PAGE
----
Surfactant molecules are composed of polar and nonpolar ends. The polar end, also called the hydrophilic end, is water-attracting. The nonpolar end, also known as the hydrophobic end, is water-repelling. Surfactants have applications in a number of different industries, such as food, cosmetics, pharmaceuticals, agrochemicals, and paints, and it is this association of two polar ends in the same molecule that confers most of the products’ features.
They are essential components for the formulation of paints. Surfactants are added during the latex polymerization process and, in the final paint product, during the process of pigment dispersion and loading. In both processes, they act as system stabilizers. Surfactants can also be used as additives at the end of the entire process to enhance specific properties. One method for determining the correct surfactant to use the surfactant’s hydrophilic-lipophilic balance (HLB) value—the correct surfactant has major impact on the final performance of the coating.
In most systems, a mixture of surfactants is more efficient during emulsification rather than a single product. When mixing surfactants, it is possible to adapt the proportion of each one to reach the exact HLB value of the substrate to be emulsified. The mixture also enables small adjustments to be made to optimize the emulsion, which is not possible when using a single compound. Such mixtures are usually made up of surfactants with different affinities – that is to say, one with a greater hydrophilic profile and the other with a greater lipophilic (hydrophobic) profile.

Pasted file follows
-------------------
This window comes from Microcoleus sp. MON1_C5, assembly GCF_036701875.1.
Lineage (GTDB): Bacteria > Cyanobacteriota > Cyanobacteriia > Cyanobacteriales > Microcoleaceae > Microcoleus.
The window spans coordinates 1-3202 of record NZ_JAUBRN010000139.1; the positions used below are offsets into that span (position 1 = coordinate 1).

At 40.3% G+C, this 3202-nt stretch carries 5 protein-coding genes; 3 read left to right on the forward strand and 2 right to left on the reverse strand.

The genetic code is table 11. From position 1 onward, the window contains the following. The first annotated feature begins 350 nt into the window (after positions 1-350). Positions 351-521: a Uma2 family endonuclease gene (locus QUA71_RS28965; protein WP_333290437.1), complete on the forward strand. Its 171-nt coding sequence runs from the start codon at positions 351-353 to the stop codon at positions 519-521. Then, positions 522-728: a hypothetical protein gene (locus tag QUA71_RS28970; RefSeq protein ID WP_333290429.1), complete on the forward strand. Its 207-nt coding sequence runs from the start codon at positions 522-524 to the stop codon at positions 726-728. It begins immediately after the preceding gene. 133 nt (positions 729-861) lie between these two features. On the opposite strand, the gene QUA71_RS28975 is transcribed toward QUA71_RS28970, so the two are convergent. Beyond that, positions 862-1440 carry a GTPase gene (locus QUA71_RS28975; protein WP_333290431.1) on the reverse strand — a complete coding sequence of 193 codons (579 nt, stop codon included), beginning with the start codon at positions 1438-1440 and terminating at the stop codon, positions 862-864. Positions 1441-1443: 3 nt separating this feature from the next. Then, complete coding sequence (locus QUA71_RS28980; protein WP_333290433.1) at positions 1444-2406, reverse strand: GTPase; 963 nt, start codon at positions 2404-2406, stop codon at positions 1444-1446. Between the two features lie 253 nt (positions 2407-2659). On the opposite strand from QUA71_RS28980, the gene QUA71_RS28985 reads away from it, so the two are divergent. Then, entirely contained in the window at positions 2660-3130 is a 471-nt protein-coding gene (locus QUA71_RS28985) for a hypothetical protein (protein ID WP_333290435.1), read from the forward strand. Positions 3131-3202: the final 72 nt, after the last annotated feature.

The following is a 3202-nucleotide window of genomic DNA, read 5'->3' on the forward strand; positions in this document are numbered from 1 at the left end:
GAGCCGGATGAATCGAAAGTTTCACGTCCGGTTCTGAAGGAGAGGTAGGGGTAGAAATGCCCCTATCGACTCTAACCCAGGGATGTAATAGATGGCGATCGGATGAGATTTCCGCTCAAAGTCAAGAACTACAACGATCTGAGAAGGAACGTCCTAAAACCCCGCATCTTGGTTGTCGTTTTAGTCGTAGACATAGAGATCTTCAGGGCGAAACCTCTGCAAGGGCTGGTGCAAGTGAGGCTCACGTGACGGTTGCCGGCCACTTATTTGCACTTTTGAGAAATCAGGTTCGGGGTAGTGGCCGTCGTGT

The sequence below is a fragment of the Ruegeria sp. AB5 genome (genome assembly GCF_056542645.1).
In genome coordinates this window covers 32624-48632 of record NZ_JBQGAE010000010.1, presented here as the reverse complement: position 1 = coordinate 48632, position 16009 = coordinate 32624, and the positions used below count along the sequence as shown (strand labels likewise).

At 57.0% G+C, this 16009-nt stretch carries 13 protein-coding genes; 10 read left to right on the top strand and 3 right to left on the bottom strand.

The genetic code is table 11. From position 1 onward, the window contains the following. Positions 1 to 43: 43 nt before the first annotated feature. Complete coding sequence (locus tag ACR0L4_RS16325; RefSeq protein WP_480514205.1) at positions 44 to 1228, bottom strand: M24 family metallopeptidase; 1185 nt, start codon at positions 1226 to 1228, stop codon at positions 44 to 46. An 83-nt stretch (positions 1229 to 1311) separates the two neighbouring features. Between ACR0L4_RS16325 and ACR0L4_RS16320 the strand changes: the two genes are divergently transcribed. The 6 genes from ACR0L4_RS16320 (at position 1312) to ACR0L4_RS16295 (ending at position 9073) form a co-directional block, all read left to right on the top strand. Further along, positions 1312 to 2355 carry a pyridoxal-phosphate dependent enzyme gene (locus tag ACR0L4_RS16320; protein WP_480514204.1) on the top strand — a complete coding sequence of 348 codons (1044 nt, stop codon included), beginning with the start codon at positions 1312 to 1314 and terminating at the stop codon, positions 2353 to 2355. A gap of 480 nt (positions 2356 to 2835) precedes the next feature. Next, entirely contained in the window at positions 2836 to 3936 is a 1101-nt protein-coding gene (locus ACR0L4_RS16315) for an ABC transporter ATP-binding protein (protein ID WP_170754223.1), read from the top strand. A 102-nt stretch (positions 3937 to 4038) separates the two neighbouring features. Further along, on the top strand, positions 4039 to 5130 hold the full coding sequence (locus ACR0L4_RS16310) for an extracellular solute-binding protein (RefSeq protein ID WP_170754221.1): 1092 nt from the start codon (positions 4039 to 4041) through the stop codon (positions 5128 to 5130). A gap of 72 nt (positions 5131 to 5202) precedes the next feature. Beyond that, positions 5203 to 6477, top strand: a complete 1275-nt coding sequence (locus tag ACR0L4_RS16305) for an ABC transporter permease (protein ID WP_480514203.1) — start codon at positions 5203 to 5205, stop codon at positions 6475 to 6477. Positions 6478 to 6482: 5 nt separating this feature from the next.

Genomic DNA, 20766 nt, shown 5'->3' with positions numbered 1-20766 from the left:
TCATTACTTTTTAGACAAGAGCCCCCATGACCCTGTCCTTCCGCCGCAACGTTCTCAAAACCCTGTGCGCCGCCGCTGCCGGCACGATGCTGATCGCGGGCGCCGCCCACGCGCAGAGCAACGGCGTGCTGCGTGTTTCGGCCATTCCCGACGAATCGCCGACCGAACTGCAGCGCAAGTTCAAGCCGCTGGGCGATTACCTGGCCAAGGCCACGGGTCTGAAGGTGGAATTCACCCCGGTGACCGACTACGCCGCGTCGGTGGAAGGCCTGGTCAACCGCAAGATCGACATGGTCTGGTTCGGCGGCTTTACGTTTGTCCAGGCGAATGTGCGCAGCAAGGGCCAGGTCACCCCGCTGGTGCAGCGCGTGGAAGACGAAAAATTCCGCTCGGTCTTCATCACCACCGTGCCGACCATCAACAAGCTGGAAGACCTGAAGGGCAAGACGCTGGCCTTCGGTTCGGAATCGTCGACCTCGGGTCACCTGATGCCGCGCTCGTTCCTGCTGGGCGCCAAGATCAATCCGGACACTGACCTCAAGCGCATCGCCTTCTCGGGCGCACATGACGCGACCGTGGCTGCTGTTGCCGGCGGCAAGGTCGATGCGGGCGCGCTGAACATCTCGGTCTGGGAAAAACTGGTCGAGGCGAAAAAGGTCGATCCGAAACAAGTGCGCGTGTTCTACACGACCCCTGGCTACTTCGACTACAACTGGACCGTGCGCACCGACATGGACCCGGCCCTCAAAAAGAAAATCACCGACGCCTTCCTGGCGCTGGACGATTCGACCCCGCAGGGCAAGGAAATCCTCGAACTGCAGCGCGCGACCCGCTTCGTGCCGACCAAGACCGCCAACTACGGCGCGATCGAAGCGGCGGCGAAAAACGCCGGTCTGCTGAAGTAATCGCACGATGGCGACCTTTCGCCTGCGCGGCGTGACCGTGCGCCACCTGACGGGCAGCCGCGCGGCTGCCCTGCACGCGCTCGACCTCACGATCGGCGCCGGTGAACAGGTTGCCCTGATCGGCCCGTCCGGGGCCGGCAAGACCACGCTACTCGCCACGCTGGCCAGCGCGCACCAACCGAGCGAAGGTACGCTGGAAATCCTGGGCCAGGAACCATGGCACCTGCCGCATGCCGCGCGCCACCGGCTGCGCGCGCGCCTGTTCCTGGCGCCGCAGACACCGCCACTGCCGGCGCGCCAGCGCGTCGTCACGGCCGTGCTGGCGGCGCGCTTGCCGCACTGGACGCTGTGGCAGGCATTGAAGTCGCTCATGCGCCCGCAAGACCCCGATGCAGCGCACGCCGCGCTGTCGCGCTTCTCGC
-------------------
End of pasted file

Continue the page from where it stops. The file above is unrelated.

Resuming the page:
In paints, mainly water-based ones, there are extraordinarily complex systems that contain several components which, under normal conditions, would not form a homogeneous solution. So, several surfactants are used to stabilize and deliver the properties of each type of paint.
The pigment dispersion process can be divided into three stages: wetting, dispersion/grinding, and stabilization. In wetting, it is important to use an additive that can reduce the surface tension of the water, enabling it to penetrate pigment pores thereby wetting of the pigments to be dispersed.
In the dispersion/grinding stage, the pigment clumps are mechanically separated into smaller particles. The wetting and dispersing surfactants act synergistically, to ensure that the wetting of the smaller particles created happens faster and the particles do not clump again, so reducing process time and, consequently, energy spent. The proper choice of a wetting and dispersion surfactant reduces the interaction between the pigment particles, decreases the viscosity of the medium, allows greater incorporation of the pigment content, and ensures the stabilization of the dispersed particles over time. As the pigments are colored through the absorption and scattering of light on the surface, the size of the pigment particles, in addition to the amount loaded, directly impacts the color created.
Article written by Bruno Soares Dario, Technical Services & Development for Coatings at Oxiteno